In thinking about what these controls and procedures might look like, it is worth considering what the SEC thought was the problem here. This company did not have a mechanism to ensure that cybersecurity incidents and vulnerabilities were reported up to senior management responsible for het company’s reporting and disclosures. So, at a minimum, a company interested in putting cybersecurity disclosure controls and procedures in place in order to try to ensure compliance with the SEC’s requirements will want to ensure that the company has  a mechanism in place to ensure that management personnel responsible for reporting and disclosures are apprised of cybersecurity incidents and vulnerabilities.


For those readers who have that vague feeling that somehow the circumstances in the case sound familiar, I note that the allegations presented in the agency’s order are also the subject of a securities class action lawsuit filed in October 2020 and described in a post a.n the time, here. The cease and desist order’s recitation that senior company management was not aware of the vulnerability or its non-remediation at the time of the May 2019 disclosures is not particularly helpful to the plaintiffs in the securities class action lawsuit.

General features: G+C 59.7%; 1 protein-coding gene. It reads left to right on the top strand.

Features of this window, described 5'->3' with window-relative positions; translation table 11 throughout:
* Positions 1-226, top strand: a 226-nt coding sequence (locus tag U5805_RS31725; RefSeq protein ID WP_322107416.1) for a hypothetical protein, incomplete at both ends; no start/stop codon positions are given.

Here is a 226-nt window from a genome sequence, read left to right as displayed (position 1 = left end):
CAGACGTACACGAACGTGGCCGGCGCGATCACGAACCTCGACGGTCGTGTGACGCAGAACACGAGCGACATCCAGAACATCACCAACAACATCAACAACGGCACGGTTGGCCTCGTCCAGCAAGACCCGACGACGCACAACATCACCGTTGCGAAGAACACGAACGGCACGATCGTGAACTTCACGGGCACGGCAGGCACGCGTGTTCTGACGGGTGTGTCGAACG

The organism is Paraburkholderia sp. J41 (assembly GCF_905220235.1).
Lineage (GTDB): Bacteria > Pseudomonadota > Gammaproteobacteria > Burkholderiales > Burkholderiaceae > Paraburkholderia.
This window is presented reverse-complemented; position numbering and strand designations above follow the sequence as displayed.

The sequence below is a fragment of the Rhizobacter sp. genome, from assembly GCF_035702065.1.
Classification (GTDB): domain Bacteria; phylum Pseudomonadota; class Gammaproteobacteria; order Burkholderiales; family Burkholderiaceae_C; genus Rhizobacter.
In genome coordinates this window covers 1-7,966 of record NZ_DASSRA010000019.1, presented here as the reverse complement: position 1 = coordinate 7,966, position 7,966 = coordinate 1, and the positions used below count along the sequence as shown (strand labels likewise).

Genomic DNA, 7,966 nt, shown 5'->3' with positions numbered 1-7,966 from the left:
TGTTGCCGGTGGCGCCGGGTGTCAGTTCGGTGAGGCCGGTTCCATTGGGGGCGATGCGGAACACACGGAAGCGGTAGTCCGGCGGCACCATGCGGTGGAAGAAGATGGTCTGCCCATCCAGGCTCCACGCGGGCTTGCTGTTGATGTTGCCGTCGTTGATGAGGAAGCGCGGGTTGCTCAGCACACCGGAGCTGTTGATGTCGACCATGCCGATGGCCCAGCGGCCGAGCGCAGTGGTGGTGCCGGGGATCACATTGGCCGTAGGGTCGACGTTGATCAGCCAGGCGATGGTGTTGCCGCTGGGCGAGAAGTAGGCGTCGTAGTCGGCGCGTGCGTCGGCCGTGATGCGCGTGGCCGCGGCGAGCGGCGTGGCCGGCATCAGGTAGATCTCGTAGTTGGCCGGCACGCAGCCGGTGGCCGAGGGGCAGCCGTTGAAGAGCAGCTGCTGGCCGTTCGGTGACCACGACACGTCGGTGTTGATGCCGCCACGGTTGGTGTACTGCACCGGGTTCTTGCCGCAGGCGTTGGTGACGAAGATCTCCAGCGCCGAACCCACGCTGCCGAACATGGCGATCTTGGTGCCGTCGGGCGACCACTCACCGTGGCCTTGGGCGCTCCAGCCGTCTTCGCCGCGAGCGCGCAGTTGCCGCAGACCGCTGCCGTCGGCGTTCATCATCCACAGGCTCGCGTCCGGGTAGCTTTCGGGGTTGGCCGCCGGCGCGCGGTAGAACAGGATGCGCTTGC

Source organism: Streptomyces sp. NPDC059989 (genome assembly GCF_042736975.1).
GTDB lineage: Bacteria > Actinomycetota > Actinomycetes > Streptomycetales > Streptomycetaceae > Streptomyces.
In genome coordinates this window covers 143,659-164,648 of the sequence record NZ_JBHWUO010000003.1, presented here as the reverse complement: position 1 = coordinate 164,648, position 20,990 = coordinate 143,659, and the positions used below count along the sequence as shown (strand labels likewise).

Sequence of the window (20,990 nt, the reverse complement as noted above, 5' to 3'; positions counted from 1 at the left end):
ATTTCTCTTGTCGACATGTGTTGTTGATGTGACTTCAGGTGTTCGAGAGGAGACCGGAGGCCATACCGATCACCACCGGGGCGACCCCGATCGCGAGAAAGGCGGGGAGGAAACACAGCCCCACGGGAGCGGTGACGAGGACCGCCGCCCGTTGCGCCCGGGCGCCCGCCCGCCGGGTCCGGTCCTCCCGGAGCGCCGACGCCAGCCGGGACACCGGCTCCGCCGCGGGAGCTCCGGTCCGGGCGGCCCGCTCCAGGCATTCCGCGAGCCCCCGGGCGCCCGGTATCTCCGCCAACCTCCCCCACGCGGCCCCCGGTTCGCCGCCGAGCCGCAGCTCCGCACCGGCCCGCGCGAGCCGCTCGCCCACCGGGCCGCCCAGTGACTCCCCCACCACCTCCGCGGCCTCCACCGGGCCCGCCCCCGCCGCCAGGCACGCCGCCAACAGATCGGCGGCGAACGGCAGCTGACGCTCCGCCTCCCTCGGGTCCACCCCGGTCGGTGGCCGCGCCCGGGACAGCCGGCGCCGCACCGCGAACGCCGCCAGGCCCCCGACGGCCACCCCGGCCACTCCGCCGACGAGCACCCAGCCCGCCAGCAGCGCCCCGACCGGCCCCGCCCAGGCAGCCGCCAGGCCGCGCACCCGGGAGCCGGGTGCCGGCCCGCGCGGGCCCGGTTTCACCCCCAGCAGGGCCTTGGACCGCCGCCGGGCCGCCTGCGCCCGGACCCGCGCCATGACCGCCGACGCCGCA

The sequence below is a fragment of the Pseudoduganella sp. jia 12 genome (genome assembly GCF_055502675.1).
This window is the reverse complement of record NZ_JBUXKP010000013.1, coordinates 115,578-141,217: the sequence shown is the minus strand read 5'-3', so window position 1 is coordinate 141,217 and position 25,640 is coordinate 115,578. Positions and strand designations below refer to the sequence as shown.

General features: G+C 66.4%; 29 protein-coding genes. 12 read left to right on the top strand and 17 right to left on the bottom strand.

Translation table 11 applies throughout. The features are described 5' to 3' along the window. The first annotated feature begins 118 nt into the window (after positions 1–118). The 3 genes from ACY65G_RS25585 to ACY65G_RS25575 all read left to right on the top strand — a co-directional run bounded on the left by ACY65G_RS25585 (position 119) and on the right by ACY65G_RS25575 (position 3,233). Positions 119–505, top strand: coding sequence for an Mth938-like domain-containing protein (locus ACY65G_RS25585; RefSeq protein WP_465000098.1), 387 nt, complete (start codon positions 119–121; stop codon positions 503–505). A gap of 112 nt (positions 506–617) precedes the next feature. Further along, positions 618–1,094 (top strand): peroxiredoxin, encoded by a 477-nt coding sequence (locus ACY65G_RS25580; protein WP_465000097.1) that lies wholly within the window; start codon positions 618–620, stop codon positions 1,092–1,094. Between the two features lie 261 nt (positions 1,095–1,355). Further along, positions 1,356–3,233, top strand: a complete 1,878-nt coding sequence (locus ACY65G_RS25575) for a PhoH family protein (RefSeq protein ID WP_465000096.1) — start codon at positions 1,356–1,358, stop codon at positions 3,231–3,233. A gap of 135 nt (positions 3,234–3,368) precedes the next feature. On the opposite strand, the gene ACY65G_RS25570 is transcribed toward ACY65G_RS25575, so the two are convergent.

Bloggers on Blogging: In a June 15, 2021 video post on the Zippy Point website (here) entitled “The Bloggers Roundtable: How to Blog,” several bloggers in the corporate and securities litigation arena — including me — share their thoughts on blogging and on maintaining a blog. The video was moderated by Broc Romanek of Zippy Point and formerly of TheCorporateCounsel.net blog. The other speakers included Steve Quinlivan of the Dodd Frank blog; Lyle Roberts of the 10b-5 Daily blog; and Francis Pileggi of the Delaware Corporate and Commercial Litigation blog. The video is short but I think you will find it interesting and perhaps even a little bit amusing. My thanks to Broc for inviting me to be a part of the video.